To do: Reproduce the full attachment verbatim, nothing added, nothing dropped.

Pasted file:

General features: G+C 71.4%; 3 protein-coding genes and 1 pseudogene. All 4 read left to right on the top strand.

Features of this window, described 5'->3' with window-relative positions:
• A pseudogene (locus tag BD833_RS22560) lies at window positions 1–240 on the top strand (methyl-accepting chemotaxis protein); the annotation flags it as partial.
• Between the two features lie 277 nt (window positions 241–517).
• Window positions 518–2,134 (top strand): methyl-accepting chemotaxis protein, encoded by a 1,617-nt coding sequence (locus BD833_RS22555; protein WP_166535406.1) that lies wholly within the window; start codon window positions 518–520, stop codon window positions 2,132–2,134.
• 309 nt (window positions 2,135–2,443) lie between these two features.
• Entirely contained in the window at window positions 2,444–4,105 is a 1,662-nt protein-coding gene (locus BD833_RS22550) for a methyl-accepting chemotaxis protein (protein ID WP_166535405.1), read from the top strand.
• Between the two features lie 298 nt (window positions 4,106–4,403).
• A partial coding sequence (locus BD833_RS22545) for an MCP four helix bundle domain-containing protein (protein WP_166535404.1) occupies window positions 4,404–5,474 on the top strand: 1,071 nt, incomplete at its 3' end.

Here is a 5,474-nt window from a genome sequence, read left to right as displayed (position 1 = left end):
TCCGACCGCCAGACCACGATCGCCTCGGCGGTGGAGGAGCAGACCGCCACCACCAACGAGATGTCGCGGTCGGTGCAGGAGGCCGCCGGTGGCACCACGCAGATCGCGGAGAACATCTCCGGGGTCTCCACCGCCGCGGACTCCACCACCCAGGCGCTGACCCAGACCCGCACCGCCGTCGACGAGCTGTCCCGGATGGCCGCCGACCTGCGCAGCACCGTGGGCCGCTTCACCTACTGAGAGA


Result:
General features: G+C 71.4%; 3 protein-coding genes and 1 pseudogene. All 4 read left to right on the top strand.

Features of this window, described 5'->3' with window-relative positions:
• A pseudogene (locus tag BD833_RS22560) lies at window positions 1–240 on the top strand (methyl-accepting chemotaxis protein); the annotation flags it as partial.
• Between the two features lie 277 nt (window positions 241–517).
• Window positions 518–2,134 (top strand): methyl-accepting chemotaxis protein, encoded by a 1,617-nt coding sequence (locus BD833_RS22555; protein WP_166535406.1) that lies wholly within the window; start codon window positions 518–520, stop codon window positions 2,132–2,134.
• 309 nt (window positions 2,135–2,443) lie between these two features.
• Entirely contained in the window at window positions 2,444–4,105 is a 1,662-nt protein-coding gene (locus BD833_RS22550) for a methyl-accepting chemotaxis protein (protein ID WP_166535405.1), read from the top strand.
• Between the two features lie 298 nt (window positions 4,106–4,403).
• A partial coding sequence (locus BD833_RS22545) for an MCP four helix bundle domain-containing protein (protein WP_166535404.1) occupies window positions 4,404–5,474 on the top strand: 1,071 nt, incomplete at its 3' end.

Here is a 5,474-nt window from a genome sequence, read left to right as displayed (position 1 = left end):
TCCGACCGCCAGACCACGATCGCCTCGGCGGTGGAGGAGCAGACCGCCACCACCAACGAGATGTCGCGGTCGGTGCAGGAGGCCGCCGGTGGCACCACGCAGATCGCGGAGAACATCTCCGGGGTCTCCACCGCCGCGGACTCCACCACCCAGGCGCTGACCCAGACCCGCACCGCCGTCGACGAGCTGTCCCGGATGGCCGCCGACCTGCGCAGCACCGTGGGCCGCTTCACCTACTGAGAGA